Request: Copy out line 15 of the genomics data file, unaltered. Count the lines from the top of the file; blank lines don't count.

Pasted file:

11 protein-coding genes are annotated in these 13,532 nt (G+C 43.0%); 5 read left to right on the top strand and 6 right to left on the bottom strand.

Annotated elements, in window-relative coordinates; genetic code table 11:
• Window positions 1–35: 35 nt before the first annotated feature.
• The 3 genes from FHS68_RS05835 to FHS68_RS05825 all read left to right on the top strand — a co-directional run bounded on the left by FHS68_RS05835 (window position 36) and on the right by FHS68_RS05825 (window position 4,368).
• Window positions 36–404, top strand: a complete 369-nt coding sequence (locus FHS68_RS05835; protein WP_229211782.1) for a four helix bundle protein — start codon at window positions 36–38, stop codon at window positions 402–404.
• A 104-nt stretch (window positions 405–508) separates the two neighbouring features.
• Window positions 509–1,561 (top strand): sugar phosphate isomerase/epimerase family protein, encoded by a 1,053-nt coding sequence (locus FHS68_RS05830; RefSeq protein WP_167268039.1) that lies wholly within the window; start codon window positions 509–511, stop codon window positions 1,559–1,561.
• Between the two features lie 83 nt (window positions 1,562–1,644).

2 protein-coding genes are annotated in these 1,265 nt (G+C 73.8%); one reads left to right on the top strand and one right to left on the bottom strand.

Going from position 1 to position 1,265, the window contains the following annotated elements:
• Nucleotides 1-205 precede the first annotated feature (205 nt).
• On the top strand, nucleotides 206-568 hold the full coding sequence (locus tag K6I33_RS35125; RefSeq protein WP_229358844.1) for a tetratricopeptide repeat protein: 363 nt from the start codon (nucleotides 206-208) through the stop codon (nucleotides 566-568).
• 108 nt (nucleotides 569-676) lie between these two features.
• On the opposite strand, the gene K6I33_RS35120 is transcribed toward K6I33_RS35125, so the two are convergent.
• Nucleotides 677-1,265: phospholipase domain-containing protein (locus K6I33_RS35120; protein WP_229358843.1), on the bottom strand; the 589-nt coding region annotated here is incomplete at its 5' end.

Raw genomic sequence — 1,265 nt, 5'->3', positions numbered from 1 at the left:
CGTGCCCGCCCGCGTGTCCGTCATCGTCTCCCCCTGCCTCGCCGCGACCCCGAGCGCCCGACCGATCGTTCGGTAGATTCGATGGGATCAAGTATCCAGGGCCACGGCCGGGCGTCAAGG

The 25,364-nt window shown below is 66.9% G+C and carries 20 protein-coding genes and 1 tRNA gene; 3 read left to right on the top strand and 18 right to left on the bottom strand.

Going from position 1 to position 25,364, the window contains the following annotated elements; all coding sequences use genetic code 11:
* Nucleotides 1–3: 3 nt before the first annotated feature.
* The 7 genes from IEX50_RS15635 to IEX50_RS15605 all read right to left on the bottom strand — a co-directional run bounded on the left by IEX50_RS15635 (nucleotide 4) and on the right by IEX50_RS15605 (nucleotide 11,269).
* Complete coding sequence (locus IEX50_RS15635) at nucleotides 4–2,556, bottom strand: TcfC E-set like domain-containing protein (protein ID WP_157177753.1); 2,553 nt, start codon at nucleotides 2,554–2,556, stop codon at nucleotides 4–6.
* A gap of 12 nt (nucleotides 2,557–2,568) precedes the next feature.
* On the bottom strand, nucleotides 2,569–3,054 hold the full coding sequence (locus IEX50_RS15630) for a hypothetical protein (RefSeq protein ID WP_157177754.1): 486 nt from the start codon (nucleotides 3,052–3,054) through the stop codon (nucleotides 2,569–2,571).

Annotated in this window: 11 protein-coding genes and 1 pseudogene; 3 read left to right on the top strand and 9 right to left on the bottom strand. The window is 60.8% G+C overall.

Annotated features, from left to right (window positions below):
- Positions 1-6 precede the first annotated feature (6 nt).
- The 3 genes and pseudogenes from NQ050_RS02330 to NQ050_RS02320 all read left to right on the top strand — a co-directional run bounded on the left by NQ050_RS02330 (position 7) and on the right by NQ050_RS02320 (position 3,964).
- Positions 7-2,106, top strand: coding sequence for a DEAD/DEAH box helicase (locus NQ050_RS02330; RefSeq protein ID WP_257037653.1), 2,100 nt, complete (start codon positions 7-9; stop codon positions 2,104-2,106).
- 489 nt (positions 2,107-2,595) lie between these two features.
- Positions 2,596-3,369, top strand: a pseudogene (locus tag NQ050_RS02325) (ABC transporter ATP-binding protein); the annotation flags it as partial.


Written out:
• Nucleotides 677-1,265: phospholipase domain-containing protein (locus K6I33_RS35120; protein WP_229358843.1), on the bottom strand; the 589-nt coding region annotated here is incomplete at its 5' end.